Music written for one-of-a-kind custom-built instruments restricts performances, and some of Partch’s instruments are also impractical to pack up and move. Partch’s cloud chamber bowls are sections cut from twelve-gallon glass carboys (what bottled water comes in) originally used by the Radiation Lab of the University of California at Berkeley, and the bass marimba — to judge from booklet pictures — looks to be about six feet high and at least eight feet wide, and requires the player to stand on a bleacher-like platform to play it. For most of us, experiencing Partch’s music is thus limited to recordings, and these two new releases add to the Partch legacy.

The Wayward collects four pieces: Barstow, a sequence of eight hitchhiker inscriptions taken from a highway railing in Barstow, CA; San Francisco, the cries of two newsboys during a foggy night in the 1920’s; The Letter, a Depression-era message from a hobo; and U.S. Highball, the longest piece, the story of a transcontinental hobo trip. The work’s momentum is propelled by the voices of Stephen Kalm and Robert Osborne, who impart the perfect amount of huskiness and vulgarity to the goings-on. Barstow has always been a favorite Partch work, its eight random and sometimes desperate inscriptions set off by a perky ritornello that makes the music gently ironic. Partch’s odd instruments diffuse the bleakness of The Letter, and U.S. Highball (at 26:13 it’s longer than the three that come before) is a masterpiece of the vernacular. I now know more about riding the rails in the 1930’s than I ever thought possible.

The Wayward appears on CRI CD 752, in the second volume of CRI’s Harry Partch Collection, but it’s actually four separate recordings strung together in a different order (U.S. Highball and San Francisco were taped in 1958, The Letter in 1972, and Barstow in 1982). Understandably, some of the CRI recordings sound as if they were taped in a living room (there are audible splices and microphone pops), and the voices (including Partch’s own) are less polished, but the instruments have a surprising immediacy. U.S. Highball is most unexpectedly different: On CRI the travelogue is more fragmentary and disturbing, whereas Newband’s performance is much less manic. Of course the CRI recording is valuable and historic, but I prefer Newband’s polish. Newband plays down the humor of Barstow, but the folks on CRI act like they’re in Spike Jones’ band.

With its self-conscious announcement of the piece’s titles, Eleven Intrusions is similar to Barstow, but Partch sets a diverse array of texts, from Lao-tze to Ungaretti, against a wide array of musical sources including Greek scales and a Zuni (native American) melody. Dark Brother is a setting of the last paragraphs of Thomas Wolfe’s God’s Lonely Man. It’s a gloomy piece with Robert Osborne intoning the text over dark bass colors.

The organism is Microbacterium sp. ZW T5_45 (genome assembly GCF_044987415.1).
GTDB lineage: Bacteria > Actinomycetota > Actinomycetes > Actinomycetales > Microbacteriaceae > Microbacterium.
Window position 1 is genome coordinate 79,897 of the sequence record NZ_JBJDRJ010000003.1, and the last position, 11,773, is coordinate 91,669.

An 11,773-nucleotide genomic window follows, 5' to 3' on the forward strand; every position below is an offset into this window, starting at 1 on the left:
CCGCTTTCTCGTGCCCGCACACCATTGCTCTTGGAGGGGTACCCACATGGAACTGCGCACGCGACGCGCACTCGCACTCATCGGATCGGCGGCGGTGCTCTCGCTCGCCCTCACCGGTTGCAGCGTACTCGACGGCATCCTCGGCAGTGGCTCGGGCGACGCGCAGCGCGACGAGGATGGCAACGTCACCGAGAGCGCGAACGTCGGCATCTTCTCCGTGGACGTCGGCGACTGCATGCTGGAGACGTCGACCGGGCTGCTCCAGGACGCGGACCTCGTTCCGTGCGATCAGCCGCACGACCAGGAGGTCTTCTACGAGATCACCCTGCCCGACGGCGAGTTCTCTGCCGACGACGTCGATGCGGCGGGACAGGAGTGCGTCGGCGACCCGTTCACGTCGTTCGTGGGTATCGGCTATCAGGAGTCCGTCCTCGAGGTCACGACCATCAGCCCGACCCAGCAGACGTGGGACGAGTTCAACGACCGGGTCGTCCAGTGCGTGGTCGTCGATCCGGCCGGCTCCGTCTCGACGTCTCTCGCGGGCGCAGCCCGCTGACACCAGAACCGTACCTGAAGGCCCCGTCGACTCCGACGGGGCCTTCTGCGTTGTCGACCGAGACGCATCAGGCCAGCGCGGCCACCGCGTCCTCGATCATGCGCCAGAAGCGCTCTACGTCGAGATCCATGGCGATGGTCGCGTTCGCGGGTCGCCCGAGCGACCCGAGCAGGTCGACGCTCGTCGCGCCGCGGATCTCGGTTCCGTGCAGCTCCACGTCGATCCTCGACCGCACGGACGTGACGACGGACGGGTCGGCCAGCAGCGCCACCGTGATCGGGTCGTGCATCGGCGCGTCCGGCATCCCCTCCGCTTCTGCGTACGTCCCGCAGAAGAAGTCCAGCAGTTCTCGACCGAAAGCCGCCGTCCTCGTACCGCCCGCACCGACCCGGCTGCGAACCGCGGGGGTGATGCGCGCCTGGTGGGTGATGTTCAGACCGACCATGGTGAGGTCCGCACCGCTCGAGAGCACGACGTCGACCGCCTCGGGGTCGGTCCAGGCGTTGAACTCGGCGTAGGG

Dean Drummond was a high-school student when he started working with Partch. After formal music study, he returned to Partch and participated in the premieres of several works, including Delusion of the Fury. Like the elder American iconoclast, Drummond favors working with exotic instruments and odd scales, but his music sounds more Eastern like Lou Harrison’s, and he prefers a vertical approach to building harmonic textures. He now is responsible for maintaining Partch’s instrument collection at Montclair State University (Montclair, NJ). Before the Last Laugh is the reworking of music for a silent film. Flute, cello and synthesizer are combined with a zoomoozophone, an instrument invented by Drummond (129 aluminum tubes with 31 pitches per octave), and the harmonic canons, one of Partch’s instruments. The work starts gently but builds to a sustained level of vibrancy, and the flute, the only high-register instrument capable of sustaining pitches, provides balance to the lower registers.

Drummond is also a prescient commentator on our times. Congressional Record is a setting of several excerpts from the United States Congressional Record: a speech made by Jesse Helms proposing the abolishment of the National Endowment for the Arts (NEA), the actual Senate bill to abolish the NEA, a speech introducing the Plumbing Standards Improvement Act of 1999, and some non-salubrious bits from Kenneth Starr’s Independent Council Report. In just 13 minutes, we learn how absurd and powerful our government is. Here, too, Osborne carries the work forward, maintaining his dignity while reading the words of Sen. Helms and recounting the exploits of Bill and Monica. It is a colorful and enjoyable work.

Thirsty for more Partch? Newband has recorded other works by Partch and Drummond for Mode, there’s CRI’s Harry Partch Collection, and Innova has the remarkable six-part Enclosures series consisting of videos, CDs and books that document Partch’s life and work. For more information also see, and


, ,
[Previous Article: Vintage Falstaffs]